Employment law is a large body of law which mandates processes and regulations for hiring, managing and firing staff. It is a complicated field which requires detailed study to understand, so businesses hire lawyers to ensure they are meeting their obligations. There are regulations that cover everything in the employment lifecycle, from vetting job applicants, to creating a contract, setting wages and hours, paying salaries and entitlements, handling PAYG tax payments, keeping records and terminating employees.
What standards are set in employment law to protect employees?
All employers should read and understand the fair work act, which provides ten employment standards in the following areas:
- Hours of work
- Request for flexible working arrangements
- Annual leave
- Personal/carer's leave
- Compassionate leave
- Community service leave
- Public holidays
- Unpaid parental leave
- Paid parental leave
- Notice of termination and redundancy pay
Employers must also provide Fair Work Information Statements to employees when requested.
What other responsibilities are placed on employers?
A wide range of matters arise during the employment relationship that require careful management in order to ensure that a positive ongoing relationship is maintained, and that there is compliance with relevant legal obligations. It is important for employers to know the following:
- Benefits and entitlements may be regulated by a collective agreement made by a union, and if not then they are covered by the National Employment Standards.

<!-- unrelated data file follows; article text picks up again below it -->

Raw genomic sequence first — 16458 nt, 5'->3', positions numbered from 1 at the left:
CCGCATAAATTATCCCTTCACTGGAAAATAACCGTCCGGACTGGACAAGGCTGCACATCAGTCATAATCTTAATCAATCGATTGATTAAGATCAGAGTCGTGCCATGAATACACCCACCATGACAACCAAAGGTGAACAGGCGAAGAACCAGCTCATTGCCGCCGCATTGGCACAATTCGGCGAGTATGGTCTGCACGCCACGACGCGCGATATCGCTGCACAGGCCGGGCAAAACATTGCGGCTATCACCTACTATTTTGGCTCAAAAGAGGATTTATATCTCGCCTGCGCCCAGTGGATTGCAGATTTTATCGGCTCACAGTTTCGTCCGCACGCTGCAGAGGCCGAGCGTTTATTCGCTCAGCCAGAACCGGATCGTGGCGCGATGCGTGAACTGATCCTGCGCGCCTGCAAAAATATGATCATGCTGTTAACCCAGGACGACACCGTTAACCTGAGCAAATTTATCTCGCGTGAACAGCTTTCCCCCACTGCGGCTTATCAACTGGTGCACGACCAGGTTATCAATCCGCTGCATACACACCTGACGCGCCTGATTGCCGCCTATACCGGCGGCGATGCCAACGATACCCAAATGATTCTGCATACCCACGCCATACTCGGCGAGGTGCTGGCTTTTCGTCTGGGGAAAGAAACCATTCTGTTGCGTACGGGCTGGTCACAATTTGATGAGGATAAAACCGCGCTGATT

- Wages can be paid weekly, fortnightly or monthly, and employers must issue pay slips to employees within one day of making payment.
- Superannuation must be paid to all employees, except casual employees. The current minimum rate is 9.5% of the employee's salary.
- Long service leave is available after between 7 and 15 years of continuous employment with the same or a related employer, depending which state or territory the business is in.
- Taxation must be deducted in income tax instalments (PAYG instalments) from employees' wages and sent to the Australian Tax Office (ATO).
- Varying terms and conditions of employment can only be made bilaterally by an agreement of the employer and the employee.
- Occupational health and safety requires employers to ensure, the health, safety and welfare of their employees in the workplace (as far as is reasonably possible, at least). These standards are defined by state and federal law.
- Records must be kept about employees wages, tax, superannuation and hours for 7 years.
- Firing an employee can be done by exercising a contractual or statutory right to terminate, by agreement or by operation of law.
- Notice requirements for termination change depending on the length of service. At the lowest end, new employees are entitled to one week’s notice. After 5 years of continuous employment they are entitled to four weeks notice. Written notice on the day of termination must be given.
- Redundancy pay must be given if an employee is terminated because the role is no longer required or the business is insolvent.
- Summary termination is available for serious misconduct and requires no period of notice.
- Protection from unfair dismissal is usually available after 6 months of service. A person is unfairly dismissed if their dismissal was harsh, unjust or unreasonable. Reinstatement or compensation are the typical requirements of an employer if found guilty of unfair dismissal.
- Termination payments must often be paid to the employee. This includes accrued but untaken annual leave, accrued wages for work performed and payment in lieu of notice
- General protections are also offered under the Fair Work Act. Employers are prohibited from taking 'adverse action' against an employee because the employee has exercised a 'workplace right'.
- Discrimination in employment is prohibited in all states and territories of Australia.